Helping an ageing population to tackle dementia
3, Jul, 2009
TRYPHAENA Doyle is the programme manager for older people’s mental health services for Cornwall and Isles of Scilly Primary Care Trust.
Here she talks aboutwhat the PCT is doing to help people living with the disease:
“Improving services for people with dementia and their carers is an absolute ‘must do’ for NHS Cornwall and the Isles of Scilly, Cornwall Council and the Council of the Isles of Scilly.
“It is not an illness we can ignore. It is estimated that there are 8,000 people living with dementia in Cornwall and the Isles of Scilly.
“Dementia is primarily a disease of old age–most people with dementia are over 80. An ageing population means we can expect the numbers of people with dementia to double in the next 15 years.
“In short, we must act now if we are to meet the challenges of tomorrow. Younger people with dementia are also affected and people with learning disabilities are a group at particular risk of developing the disease.
“Many people with dementia will be supported by unpaid friends and family ‘carers’, and those caring for a partner are more likely to be old and frail themselves.
“The earlier people seek help, the more that can be done. However, sadly, most people never receive a diagnosis, or only do when they have reached a crisis point. Many people still dismiss the early signs of dementia, such as memory loss, as a natural consequence of old age.
“Just like cancer in the past, misunderstanding and stigma prevents people talking about dementia openly. Social prejudices towards the old, those with a disability or a mental health problem, means it is still acceptable to collectively group people with dementia as ‘victims’ or ‘sufferers’ or worse still ‘demented’.
“Imagine the uproar if we labelled people with cancer as ‘cancerous’? Stigma costs lives, standing in the way of people getting the help they need.
Indeed, we know from looking at GP registers of people with dementia that most sufferers have never been formally diagnosed.
“There were just 2,645 cases in August 2008 on these registers, just 33% of anticipated prevalence. This is why the NHS and council have set an ambition to increase the numbers on the registers to at least 51% by 2011 and to open 18
new Memory Clinics in major towns across Cornwall, making it easier than ever before to get an early diagnosis of dementia.
“We are already seeing significant increases in the numbers of people getting a
diagnosis. Registers now show 38% of people with expected dementia have a diagnosis.
“The rise follows a “Worried About Your Memory?!” awareness raising campaign in partnership with the Alzheimer’s Society, which used a 1950s memory bus as a mobile Memory Clinic.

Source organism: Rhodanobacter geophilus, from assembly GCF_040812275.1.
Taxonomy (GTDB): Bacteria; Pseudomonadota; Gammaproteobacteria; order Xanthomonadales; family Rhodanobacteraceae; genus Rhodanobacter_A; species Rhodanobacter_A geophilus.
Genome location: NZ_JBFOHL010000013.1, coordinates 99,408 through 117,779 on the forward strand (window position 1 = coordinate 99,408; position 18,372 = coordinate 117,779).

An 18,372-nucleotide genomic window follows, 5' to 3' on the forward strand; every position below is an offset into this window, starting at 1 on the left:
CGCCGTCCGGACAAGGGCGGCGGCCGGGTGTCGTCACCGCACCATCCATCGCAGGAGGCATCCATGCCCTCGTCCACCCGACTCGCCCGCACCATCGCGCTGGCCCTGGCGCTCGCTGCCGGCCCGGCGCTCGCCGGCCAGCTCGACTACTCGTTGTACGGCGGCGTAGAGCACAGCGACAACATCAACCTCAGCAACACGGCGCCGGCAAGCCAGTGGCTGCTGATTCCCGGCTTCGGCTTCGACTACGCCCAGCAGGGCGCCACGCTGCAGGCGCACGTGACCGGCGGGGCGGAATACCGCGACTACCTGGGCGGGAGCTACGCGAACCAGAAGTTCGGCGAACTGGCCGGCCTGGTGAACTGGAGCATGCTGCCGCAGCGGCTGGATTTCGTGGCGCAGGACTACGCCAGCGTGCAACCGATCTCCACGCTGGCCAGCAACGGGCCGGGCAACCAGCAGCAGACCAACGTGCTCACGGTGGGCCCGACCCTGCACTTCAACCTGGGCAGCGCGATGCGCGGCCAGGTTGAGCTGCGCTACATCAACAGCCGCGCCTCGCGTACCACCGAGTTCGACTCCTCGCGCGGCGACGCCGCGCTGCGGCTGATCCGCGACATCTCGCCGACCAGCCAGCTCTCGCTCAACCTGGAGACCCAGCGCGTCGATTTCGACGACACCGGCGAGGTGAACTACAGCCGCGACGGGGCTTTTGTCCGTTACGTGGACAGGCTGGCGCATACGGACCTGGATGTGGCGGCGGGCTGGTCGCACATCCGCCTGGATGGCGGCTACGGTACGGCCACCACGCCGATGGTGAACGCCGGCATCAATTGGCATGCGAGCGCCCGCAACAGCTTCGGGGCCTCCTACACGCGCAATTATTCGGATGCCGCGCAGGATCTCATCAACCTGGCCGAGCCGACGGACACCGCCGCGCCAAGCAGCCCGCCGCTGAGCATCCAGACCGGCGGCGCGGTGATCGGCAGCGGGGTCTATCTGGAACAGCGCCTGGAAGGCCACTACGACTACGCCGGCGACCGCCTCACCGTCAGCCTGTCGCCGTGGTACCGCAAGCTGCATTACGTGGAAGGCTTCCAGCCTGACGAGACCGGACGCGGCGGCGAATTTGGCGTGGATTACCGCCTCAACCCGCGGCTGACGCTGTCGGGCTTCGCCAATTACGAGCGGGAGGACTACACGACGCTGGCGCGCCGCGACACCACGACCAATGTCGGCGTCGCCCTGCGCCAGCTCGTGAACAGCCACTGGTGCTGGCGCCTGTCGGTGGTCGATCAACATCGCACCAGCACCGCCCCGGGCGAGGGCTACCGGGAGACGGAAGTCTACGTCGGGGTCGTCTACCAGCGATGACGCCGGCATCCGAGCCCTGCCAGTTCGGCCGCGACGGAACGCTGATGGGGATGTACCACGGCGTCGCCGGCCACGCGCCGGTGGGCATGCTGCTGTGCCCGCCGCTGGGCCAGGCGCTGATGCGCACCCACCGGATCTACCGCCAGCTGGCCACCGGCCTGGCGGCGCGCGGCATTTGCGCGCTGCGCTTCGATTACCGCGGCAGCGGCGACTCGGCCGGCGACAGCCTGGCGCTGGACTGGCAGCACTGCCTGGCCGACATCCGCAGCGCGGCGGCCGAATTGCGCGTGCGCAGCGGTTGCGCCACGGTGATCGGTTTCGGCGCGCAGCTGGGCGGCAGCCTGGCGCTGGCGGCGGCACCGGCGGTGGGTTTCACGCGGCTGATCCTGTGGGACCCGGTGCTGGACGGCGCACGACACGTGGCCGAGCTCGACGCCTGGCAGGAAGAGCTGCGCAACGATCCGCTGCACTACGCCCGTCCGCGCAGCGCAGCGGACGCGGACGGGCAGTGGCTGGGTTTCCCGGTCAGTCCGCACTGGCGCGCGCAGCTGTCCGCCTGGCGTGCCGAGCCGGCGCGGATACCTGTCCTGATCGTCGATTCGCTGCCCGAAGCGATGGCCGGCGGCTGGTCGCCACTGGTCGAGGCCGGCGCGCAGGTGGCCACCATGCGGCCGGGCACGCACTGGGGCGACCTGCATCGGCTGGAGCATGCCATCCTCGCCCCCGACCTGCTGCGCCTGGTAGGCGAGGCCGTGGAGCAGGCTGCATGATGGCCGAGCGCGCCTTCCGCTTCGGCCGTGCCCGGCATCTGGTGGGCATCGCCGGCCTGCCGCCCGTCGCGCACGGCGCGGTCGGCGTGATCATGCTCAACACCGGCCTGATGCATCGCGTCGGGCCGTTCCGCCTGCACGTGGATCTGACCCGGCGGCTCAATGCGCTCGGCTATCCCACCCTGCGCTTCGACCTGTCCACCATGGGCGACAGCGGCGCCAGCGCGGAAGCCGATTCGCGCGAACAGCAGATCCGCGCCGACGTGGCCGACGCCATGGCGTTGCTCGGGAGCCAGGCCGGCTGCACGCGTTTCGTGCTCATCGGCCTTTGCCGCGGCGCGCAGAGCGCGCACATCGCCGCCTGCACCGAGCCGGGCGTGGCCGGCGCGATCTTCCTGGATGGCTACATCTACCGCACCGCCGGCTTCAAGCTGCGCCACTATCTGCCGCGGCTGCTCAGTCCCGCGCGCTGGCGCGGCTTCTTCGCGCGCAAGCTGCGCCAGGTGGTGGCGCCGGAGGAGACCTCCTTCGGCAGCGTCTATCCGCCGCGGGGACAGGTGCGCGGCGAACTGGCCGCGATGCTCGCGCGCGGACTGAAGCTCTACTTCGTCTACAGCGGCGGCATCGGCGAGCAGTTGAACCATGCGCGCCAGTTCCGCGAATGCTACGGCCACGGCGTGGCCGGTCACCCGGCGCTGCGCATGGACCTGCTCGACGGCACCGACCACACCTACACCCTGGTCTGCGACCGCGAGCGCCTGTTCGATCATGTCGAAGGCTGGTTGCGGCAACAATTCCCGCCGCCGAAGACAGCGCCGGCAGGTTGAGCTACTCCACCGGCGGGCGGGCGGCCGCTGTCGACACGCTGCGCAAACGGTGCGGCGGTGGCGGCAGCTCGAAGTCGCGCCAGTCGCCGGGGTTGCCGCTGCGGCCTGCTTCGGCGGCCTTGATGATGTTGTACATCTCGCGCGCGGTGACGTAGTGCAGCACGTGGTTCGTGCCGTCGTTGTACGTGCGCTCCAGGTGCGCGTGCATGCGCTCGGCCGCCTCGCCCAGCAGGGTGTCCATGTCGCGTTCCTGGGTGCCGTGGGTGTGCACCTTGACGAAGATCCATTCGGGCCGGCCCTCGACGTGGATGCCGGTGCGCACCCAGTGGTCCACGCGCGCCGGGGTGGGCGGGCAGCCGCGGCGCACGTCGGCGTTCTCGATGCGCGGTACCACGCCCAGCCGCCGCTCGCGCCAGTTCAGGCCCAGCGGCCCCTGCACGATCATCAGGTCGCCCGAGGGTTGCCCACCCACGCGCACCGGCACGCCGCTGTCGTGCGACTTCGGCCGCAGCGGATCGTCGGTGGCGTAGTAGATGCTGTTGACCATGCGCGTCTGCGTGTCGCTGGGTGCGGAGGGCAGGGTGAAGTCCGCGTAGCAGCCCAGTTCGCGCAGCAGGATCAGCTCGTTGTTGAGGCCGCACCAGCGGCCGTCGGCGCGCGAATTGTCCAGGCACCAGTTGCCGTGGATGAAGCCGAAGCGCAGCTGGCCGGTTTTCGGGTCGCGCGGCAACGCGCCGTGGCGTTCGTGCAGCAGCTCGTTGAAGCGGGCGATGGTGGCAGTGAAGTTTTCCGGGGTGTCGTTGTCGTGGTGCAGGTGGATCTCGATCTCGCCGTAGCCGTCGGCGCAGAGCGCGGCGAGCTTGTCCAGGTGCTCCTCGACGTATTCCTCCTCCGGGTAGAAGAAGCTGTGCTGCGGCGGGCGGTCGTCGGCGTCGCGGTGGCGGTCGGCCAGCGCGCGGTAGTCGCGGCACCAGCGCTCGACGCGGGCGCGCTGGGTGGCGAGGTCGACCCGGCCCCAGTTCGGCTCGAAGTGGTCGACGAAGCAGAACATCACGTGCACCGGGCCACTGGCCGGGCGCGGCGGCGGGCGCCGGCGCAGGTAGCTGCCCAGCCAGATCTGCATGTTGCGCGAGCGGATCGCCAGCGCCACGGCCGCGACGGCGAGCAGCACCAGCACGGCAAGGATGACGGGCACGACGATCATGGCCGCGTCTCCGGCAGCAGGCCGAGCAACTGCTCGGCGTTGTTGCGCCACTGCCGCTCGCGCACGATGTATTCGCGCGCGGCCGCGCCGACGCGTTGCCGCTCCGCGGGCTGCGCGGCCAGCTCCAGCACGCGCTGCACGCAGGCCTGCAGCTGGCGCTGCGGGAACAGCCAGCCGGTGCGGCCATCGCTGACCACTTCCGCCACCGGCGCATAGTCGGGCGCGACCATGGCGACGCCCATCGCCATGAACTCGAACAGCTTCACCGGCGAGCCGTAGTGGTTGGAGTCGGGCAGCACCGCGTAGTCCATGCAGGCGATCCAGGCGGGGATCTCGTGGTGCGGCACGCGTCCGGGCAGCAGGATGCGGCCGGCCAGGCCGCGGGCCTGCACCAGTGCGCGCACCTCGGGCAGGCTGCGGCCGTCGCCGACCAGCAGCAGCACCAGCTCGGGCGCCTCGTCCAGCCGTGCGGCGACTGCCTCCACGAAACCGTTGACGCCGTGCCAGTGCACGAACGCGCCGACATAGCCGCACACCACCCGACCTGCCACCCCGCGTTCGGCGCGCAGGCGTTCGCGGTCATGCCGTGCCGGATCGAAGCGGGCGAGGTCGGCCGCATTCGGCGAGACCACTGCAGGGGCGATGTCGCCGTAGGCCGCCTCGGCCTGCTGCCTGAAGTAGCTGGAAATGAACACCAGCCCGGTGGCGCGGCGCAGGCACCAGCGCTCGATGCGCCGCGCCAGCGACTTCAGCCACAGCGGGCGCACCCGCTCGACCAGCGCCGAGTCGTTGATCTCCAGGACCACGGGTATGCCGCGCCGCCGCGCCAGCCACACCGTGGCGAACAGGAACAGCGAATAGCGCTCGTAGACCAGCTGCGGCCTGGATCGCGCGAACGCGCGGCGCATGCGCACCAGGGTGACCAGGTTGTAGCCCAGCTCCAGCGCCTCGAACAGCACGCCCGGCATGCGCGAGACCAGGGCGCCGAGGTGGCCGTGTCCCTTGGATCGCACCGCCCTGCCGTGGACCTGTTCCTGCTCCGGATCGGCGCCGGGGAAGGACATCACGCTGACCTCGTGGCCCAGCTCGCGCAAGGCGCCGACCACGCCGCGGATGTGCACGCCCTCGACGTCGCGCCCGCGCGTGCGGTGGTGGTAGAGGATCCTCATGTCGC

“A new team of dementia nurses has also been visiting care homes in Bodmin,
Penzance and North Cornwall, where it is estimated that a third of people have an undiagnosed dementia.
“A countywide expansion of the service is planned for the end of the year. GPs are also taking proactive steps to find people with dementia early.
“In Newquay, patients receiving flu jabs were offered the chance to speak to a doctor if they were worried about their memory. If memory problems are diagnosed, patients are automatically linked to a new type of memory nurse
who will provide continuous support for both the person with dementia and their carer from diagnosis onwards.
“The health services are also linking with social care services to provide a seamless experience for the person with dementia and their carers. The Newquay model has been extremely successful; we saw a sharp rise in people being diagnosed with dementia registers, rising from 36% to 51% in just six months.
“The Department of Health was also so impressed with results that it selected
Newquay Dementia Services as one of just 16 national integrated care pilots.
“The lessons from these pilots will be used to define the way services are delivered nationally in the future. The team has also made it to the
national Health and Social Care Awards finals. We plan to roll out the ‘Newquay Model’ to the rest of Cornwall over the next 18 months.
“Despite this progress, we cannot afford to be complacent. We know there is still a long way to go before we achieve the world-class dementia services
the people of Cornwall and the Isles of Scilly deserve. We also want to hear from patients and the public about their experiences and what they want to
see from health and social care services.”
You can make contact by visiting the website or calling 01209 88 8213.